Hausa Writers Make History



Zaharaddeen Kallah with Prof. Abdalla Uba Adamu during certificate presentations


The long awaited Ranar Marubuta Hausa Ta Duniya (International Hausa Writers’ Day) was held at Mambayya House, Kano from 26th -27th March, 2016. History was made at the residence where Malam Aminu Kano once lived. For sure, the late Malam Aminu Kano would be proud that the maiden event was held in Kano, simply because of its strategic important in the promotion of Hausa language and literature. It is expected that the maiden edition would lay a concrete foundation for the development of Hausa culture and tradition, where aspirations and wills of Malam and his good colleagues such as Sa’adu Zungur and co would be fulfilled.

The opening ceremony was led by Emeritus Professor Dandatti Abdulkadir, a leading scholar in promoting Hausa culture and folklore. In his speech, Dandatti saw Hausa language as unique and acceptable language in West Africa and beyond. The scholar was of the opinion that Nigeria should consider adopting indigenous language as a formal language of communication in the country. He argued that; “Hausa is the best and appropriate language to use as a national language, because of its popularity and acceptability among Nigerians and Africans.”

In his welcome address, Ado Ahmad Gidan Dabino thanked Katsina State government, Kano, Zazzau, Katsina, and Daura emirate councils for making the event reality. He also thanked all the stakeholders, organisations and individuals that contributed for the success of the event. According to Gidan Dabino, the programme would serve as a platform on which renowned and emerging writers from all parts of the world would meet to share ideas and skills that would boost their creativity. He hopes that the event would open an avenue that would bring mutual understanding among Hausa writers for the betterment of their works and their society.

The Chairman called upon other state governments and general public to assist on programmes that would promote Hausa culture and literature.

Ranar Marubuta Hausa Ta Duniya is expected to hold at least annually; but such event cannot hold if not assisted by government and other relevant organisations,” he explained.

Papers were presented at the event, which included, Rubutun Adabi Jiya da Yau, Kalubale da Madosa by Professor Salisu Ahmad Yakasai; Dabarun Rubuta Kagaggun Labarai by Professor Isa Mukhtar; Ka’idojin Rubutu da Daidaitacciyar Hausa by Dr. Aliyu Idris Funtuwa; Mihimmancin Bincike a Cikin Rubutu by Professor Abdalla Uba Adamu, and Hanyoyin Tallata Ayyukan Marubuta a Kafar Yanar Gizo by Mal. Auwalu Inuwa Diso.

Apart from participants from Nigeria, a strong team of Hausa Writers from Niger Republic attended the event. Other participants were drawn from Ghana and Sierra Leone.

A special reading session was held on the second day of the event, with presentations of creative works from all genre of literature.

At the end of the event, a communiqué was issued to media houses. Parts of the issues raised in the communiqué are:

  1. In Hausa communities, children are not taken to school unless where they cannot speak their native language.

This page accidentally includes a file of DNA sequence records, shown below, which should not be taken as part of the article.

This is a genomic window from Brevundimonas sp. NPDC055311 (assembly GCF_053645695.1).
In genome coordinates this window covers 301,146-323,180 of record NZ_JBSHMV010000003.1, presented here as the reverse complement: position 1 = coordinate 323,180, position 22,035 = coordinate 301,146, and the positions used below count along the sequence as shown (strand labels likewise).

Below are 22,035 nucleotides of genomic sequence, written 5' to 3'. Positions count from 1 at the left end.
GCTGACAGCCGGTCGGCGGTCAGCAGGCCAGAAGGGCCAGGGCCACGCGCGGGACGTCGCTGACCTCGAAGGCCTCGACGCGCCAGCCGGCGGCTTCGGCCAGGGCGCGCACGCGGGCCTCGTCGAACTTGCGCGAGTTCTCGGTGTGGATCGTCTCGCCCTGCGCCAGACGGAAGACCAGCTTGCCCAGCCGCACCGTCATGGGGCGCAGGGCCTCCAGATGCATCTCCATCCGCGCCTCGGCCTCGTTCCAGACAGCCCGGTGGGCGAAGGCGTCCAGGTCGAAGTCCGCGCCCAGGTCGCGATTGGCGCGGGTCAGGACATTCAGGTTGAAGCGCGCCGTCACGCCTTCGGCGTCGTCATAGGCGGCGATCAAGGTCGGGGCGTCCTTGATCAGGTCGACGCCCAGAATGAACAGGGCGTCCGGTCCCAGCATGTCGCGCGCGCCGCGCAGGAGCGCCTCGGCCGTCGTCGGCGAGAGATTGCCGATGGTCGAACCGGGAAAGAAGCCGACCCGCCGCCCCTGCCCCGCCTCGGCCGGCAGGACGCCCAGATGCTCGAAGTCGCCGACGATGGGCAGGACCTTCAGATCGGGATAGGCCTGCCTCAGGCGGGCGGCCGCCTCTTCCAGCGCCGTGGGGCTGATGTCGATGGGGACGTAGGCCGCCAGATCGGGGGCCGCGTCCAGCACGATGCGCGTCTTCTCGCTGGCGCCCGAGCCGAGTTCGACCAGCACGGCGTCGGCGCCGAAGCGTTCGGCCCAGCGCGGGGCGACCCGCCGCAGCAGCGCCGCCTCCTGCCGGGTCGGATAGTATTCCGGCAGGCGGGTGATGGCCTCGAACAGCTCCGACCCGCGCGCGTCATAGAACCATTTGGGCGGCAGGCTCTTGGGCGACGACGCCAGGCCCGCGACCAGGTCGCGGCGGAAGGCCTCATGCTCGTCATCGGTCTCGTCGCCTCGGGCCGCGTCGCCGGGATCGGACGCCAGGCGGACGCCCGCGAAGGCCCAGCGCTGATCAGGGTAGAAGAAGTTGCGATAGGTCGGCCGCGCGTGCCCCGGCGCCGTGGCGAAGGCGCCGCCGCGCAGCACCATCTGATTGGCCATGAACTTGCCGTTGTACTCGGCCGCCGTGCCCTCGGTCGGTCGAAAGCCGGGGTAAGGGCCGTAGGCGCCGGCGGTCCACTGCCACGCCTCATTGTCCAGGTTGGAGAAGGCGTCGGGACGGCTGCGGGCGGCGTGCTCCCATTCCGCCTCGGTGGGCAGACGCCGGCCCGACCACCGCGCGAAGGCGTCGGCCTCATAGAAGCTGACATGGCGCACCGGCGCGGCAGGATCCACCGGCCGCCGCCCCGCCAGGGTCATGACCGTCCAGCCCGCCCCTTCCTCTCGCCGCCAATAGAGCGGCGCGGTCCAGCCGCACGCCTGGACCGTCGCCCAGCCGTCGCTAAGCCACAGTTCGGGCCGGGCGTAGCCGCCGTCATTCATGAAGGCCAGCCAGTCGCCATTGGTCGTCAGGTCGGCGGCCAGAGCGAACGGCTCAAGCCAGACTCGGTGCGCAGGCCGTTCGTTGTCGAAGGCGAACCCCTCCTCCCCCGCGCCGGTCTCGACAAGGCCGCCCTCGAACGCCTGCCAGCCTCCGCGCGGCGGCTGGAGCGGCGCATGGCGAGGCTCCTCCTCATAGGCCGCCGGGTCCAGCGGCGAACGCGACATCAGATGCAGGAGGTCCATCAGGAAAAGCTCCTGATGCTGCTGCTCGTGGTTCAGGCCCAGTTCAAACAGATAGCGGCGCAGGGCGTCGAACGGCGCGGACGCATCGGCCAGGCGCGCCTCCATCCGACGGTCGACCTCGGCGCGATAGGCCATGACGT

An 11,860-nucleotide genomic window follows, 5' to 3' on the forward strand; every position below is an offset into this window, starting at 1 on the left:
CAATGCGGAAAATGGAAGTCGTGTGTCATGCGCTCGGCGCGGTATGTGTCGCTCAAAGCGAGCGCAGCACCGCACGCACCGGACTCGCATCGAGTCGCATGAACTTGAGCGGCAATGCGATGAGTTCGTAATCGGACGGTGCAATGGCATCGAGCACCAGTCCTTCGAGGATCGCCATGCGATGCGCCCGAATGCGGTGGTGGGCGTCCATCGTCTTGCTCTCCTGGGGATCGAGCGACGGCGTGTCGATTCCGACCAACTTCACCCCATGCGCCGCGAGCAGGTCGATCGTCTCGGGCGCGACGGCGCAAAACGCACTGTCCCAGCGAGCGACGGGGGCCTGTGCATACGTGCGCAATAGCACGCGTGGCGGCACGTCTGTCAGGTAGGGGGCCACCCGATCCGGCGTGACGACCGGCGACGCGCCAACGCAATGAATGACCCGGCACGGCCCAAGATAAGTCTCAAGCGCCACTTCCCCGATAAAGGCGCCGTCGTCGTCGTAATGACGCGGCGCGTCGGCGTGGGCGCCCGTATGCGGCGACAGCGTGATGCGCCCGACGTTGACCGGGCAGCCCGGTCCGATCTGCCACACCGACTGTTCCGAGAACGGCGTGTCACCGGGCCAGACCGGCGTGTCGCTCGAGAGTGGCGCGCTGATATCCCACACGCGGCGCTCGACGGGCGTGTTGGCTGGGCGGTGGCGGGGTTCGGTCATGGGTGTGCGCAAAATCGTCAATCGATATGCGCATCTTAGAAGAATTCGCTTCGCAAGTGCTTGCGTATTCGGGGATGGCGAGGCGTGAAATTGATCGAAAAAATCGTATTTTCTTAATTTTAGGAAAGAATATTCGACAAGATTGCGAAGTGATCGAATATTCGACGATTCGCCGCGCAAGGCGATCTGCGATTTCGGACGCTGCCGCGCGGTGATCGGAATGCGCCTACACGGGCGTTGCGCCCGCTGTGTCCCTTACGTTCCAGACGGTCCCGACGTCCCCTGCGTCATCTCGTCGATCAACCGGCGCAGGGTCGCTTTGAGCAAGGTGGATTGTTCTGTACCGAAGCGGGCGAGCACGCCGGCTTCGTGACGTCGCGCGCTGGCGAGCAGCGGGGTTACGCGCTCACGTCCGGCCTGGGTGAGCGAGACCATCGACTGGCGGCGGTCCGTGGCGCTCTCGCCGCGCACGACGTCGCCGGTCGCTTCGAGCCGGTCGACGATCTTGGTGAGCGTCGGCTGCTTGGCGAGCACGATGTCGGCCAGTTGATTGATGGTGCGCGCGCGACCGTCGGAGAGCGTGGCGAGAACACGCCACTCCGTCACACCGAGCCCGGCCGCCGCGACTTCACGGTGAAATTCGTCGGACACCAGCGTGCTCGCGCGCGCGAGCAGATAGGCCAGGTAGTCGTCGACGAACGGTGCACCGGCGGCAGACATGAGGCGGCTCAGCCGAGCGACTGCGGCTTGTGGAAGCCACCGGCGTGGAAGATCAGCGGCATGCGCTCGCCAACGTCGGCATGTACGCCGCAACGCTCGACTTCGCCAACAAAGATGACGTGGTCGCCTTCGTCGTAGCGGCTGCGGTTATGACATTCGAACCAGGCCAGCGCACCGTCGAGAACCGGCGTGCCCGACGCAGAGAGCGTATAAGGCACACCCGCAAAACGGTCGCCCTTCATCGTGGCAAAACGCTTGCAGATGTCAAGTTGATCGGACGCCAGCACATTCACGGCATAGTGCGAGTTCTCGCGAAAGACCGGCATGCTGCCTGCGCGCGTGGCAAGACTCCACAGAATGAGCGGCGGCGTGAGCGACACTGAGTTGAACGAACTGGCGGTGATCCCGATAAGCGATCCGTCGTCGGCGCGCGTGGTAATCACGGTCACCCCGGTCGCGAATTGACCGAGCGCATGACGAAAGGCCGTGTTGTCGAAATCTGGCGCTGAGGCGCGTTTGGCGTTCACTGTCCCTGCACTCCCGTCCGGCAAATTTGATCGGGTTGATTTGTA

2. Northern states are not doing well in promoting programmes and activities that would promote Hausa culture.
  3. Governments are not utilising creative writers for public enlightenment on issues that affect community.
  4. There is a limited use of Hausa creative books in school curriculum in the northern Nigeria.
  5. Writers are in dire need for government support in various places.
  6. There is a lack of Hausa literature works on internet.
  7. There are states and federal universities from Hausa regions that are not teaching Hausa.

Bases on the aforementioned, the communiqué suggested that:

  1. People and its government should use Hausa as a means of teaching children, just like the curriculum used during colonialism. Doing that will not affect their learning capability.
  2. Government should allocate a budget for activities that would promote literature. Because, development is more attach to uses of indigenous language.
  3. Government should be using creative writers for public enlightenment on issues that affect community such as drug abuse.
  4. There is a need to adopt more Hausa books in school curriculum.
  5. There is a need for government to assist in organising workshops for writers.
  6. There is a need for state legislators to create bills that would promote writings and writers.
  7. There is a need for more Hausa works on internet.
  8. All universities in Hausa states and other Hausa regions should be teaching Hausa.

The event was ended with presentation of certificates to committee members, and participants. Later, a vote of thanks was delivered by the committee Secretary, Zaharaddeen Ibrahim Kallah.

We hope to see more of such events and also the implementation of the issues rose in the communiqué. No doubt if such observations and suggestions are implemented, Hausa language will be far better than many languages in the world.


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